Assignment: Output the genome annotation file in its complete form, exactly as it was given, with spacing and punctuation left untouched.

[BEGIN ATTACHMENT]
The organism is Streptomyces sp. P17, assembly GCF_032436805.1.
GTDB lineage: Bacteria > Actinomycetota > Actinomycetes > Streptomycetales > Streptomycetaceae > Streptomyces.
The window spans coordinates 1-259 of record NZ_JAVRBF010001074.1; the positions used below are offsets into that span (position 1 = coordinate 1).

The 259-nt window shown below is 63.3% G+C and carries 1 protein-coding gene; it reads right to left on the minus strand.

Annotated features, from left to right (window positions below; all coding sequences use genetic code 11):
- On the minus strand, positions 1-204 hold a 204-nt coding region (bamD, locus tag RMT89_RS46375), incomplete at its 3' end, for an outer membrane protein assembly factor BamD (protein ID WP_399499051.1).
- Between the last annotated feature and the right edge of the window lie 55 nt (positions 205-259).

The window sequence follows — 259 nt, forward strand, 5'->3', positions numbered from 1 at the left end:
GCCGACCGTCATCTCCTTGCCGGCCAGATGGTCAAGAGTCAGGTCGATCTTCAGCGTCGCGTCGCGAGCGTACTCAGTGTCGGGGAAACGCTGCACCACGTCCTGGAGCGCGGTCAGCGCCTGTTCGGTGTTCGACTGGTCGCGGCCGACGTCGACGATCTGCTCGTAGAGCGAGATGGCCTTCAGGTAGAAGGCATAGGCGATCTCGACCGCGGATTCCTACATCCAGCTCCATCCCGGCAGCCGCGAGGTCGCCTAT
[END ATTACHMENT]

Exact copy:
The organism is Streptomyces sp. P17, assembly GCF_032436805.1.
GTDB lineage: Bacteria > Actinomycetota > Actinomycetes > Streptomycetales > Streptomycetaceae > Streptomyces.
The window spans coordinates 1-259 of record NZ_JAVRBF010001074.1; the positions used below are offsets into that span (position 1 = coordinate 1).

The 259-nt window shown below is 63.3% G+C and carries 1 protein-coding gene; it reads right to left on the minus strand.

Annotated features, from left to right (window positions below; all coding sequences use genetic code 11):
- On the minus strand, positions 1-204 hold a 204-nt coding region (bamD, locus tag RMT89_RS46375), incomplete at its 3' end, for an outer membrane protein assembly factor BamD (protein ID WP_399499051.1).
- Between the last annotated feature and the right edge of the window lie 55 nt (positions 205-259).

The window sequence follows — 259 nt, forward strand, 5'->3', positions numbered from 1 at the left end:
GCCGACCGTCATCTCCTTGCCGGCCAGATGGTCAAGAGTCAGGTCGATCTTCAGCGTCGCGTCGCGAGCGTACTCAGTGTCGGGGAAACGCTGCACCACGTCCTGGAGCGCGGTCAGCGCCTGTTCGGTGTTCGACTGGTCGCGGCCGACGTCGACGATCTGCTCGTAGAGCGAGATGGCCTTCAGGTAGAAGGCATAGGCGATCTCGACCGCGGATTCCTACATCCAGCTCCATCCCGGCAGCCGCGAGGTCGCCTAT